The regional premier of Galicia, Alberto Núñez Feijóo, on Friday aligned himself with the growing wave of dissent toward the reform of the abortion law within the ranks of the Popular Party. Feijóo said that the reform should aspire to attain "middle ground" and expressed his personal opinion that going against the 1985 legislation, the first on abortion in democratic Spain, "was not advisable."
However, the draft bill passed by Cabinet last week is more restrictive still as fetal malformation is not a reason to abort, leading to a backlash by the opposition groups, women's rights organizations, medical professionals and leading figures of the ruling party in Spain. Describing the reform as a "matter of enormous political, juridical and moral complexity," the leader of the PP in Galicia noted that the bill is in its infancy and the document "still has a long way to go" in its passage through Congress and the Senate. But Justice Minister Alberto Ruiz-Gallardón has warned that the reform "will not be modified" on the floor of the lower house as it was an electoral "promise" on the part of the PP. The minister has defended the reform and called it the "most progressive and advanced" the government has enacted.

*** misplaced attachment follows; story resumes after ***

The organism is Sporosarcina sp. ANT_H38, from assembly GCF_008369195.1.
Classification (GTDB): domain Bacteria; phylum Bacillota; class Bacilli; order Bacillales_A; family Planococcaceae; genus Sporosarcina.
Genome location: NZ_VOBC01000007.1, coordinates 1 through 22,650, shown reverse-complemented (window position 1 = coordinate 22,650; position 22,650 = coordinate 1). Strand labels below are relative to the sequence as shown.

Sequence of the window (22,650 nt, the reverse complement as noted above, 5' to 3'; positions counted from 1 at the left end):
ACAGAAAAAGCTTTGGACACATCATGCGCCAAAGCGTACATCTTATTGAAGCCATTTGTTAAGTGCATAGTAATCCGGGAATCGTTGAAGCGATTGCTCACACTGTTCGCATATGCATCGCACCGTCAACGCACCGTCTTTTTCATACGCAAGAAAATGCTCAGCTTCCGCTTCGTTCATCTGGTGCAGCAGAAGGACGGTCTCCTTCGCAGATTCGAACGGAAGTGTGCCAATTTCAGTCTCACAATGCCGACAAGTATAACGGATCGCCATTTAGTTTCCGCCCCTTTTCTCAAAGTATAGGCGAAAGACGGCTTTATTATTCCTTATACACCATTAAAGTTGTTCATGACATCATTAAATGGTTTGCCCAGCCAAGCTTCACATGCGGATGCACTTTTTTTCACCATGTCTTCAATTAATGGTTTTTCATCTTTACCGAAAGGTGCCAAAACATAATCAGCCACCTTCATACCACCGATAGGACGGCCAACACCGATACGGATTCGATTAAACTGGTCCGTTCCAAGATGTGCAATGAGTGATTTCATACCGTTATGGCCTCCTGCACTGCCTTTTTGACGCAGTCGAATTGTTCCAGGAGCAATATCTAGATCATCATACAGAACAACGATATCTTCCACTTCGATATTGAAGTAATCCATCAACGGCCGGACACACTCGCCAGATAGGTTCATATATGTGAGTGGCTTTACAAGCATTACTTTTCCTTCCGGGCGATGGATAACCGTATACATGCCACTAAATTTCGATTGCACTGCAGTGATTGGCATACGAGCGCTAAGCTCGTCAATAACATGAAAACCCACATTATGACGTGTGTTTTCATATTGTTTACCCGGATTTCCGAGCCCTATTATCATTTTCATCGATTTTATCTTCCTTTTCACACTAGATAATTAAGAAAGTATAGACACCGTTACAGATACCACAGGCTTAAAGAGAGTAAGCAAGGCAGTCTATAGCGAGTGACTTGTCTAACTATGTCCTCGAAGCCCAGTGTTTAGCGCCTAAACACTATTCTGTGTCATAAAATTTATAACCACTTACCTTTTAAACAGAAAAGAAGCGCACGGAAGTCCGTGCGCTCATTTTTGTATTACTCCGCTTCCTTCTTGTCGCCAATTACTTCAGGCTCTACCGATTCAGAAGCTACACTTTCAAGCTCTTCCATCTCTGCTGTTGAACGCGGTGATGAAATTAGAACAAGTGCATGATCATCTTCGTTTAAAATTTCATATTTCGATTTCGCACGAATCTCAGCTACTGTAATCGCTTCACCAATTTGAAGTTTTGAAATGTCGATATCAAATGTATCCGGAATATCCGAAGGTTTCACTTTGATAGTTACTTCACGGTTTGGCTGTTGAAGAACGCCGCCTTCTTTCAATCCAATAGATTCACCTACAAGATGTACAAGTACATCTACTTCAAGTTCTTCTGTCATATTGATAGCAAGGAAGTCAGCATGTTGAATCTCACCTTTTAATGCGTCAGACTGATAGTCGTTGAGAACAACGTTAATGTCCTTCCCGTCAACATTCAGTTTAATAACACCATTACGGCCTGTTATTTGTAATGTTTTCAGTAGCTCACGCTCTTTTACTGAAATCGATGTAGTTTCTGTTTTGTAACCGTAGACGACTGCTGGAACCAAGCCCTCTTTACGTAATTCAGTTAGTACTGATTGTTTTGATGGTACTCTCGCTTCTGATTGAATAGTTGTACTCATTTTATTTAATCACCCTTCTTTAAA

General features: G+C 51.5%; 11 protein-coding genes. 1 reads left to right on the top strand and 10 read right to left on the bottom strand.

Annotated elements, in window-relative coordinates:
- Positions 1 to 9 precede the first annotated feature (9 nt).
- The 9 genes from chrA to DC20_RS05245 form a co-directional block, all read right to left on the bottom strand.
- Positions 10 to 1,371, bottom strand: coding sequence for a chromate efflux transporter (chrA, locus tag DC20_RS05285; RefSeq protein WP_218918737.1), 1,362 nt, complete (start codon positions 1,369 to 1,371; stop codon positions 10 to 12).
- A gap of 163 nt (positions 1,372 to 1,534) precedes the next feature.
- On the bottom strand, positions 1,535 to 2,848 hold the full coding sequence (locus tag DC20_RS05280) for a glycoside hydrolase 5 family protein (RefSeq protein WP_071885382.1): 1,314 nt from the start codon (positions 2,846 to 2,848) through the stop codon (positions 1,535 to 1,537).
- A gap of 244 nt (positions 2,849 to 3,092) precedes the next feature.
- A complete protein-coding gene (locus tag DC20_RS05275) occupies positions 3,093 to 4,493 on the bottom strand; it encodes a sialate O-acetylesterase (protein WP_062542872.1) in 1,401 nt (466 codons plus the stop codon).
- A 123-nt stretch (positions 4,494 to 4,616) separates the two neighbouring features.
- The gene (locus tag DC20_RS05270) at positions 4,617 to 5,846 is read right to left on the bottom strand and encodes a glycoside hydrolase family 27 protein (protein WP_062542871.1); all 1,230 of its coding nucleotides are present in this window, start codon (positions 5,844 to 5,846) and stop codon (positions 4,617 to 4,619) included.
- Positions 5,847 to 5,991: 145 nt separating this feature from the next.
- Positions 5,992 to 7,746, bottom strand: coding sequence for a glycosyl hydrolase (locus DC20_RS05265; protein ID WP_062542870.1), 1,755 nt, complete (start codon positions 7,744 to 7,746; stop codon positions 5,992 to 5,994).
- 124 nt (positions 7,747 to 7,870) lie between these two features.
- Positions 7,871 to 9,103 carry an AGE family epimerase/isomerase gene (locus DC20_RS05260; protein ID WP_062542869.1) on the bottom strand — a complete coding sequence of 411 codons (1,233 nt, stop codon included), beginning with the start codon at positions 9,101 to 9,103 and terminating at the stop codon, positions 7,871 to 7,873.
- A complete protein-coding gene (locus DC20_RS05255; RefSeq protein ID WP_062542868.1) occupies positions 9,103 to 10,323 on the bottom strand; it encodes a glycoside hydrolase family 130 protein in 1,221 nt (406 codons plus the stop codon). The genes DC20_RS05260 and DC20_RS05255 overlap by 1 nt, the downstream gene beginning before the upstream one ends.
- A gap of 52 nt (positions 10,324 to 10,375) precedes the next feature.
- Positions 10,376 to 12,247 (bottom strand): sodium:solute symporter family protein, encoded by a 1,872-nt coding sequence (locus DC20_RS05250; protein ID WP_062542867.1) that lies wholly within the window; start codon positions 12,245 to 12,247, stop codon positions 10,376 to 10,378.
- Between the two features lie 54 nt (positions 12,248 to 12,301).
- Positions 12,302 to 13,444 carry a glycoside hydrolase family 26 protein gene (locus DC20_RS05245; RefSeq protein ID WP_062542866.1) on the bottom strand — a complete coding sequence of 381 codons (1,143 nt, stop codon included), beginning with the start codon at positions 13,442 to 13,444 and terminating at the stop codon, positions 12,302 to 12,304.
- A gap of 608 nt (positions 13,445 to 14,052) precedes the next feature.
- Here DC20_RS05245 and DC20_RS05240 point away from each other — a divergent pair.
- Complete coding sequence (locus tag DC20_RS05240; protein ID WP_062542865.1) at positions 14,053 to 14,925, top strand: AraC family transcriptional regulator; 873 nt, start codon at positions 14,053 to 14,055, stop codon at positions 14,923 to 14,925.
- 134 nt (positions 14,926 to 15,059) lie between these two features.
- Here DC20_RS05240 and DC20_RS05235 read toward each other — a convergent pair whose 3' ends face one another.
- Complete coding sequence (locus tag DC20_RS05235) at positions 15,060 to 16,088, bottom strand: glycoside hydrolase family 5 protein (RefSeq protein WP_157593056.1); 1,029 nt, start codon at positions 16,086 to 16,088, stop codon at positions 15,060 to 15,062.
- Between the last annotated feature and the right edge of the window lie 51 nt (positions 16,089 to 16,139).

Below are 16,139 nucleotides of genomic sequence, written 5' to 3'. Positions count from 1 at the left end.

"If levels of protection are established based on the capacity of the fetus, what is preventing further legislation extending that to newborn babies?" Gallardón told the conservative daily Abc. "I would have a child with serious disabilities; it is a personal conviction."
"Abortion is not a right; abortion is a personal tragedy," the minister added. Terming the 2010 law introduced by the Socialists allowing terminations for any reason up to 14 weeks of pregnancy a method of contraception, Gallardón said it was "contrary to the interpretation of the Supreme Court on the right to life." However, that court has yet to rule on the constitutionality of the 2010 law, which the PP appealed against.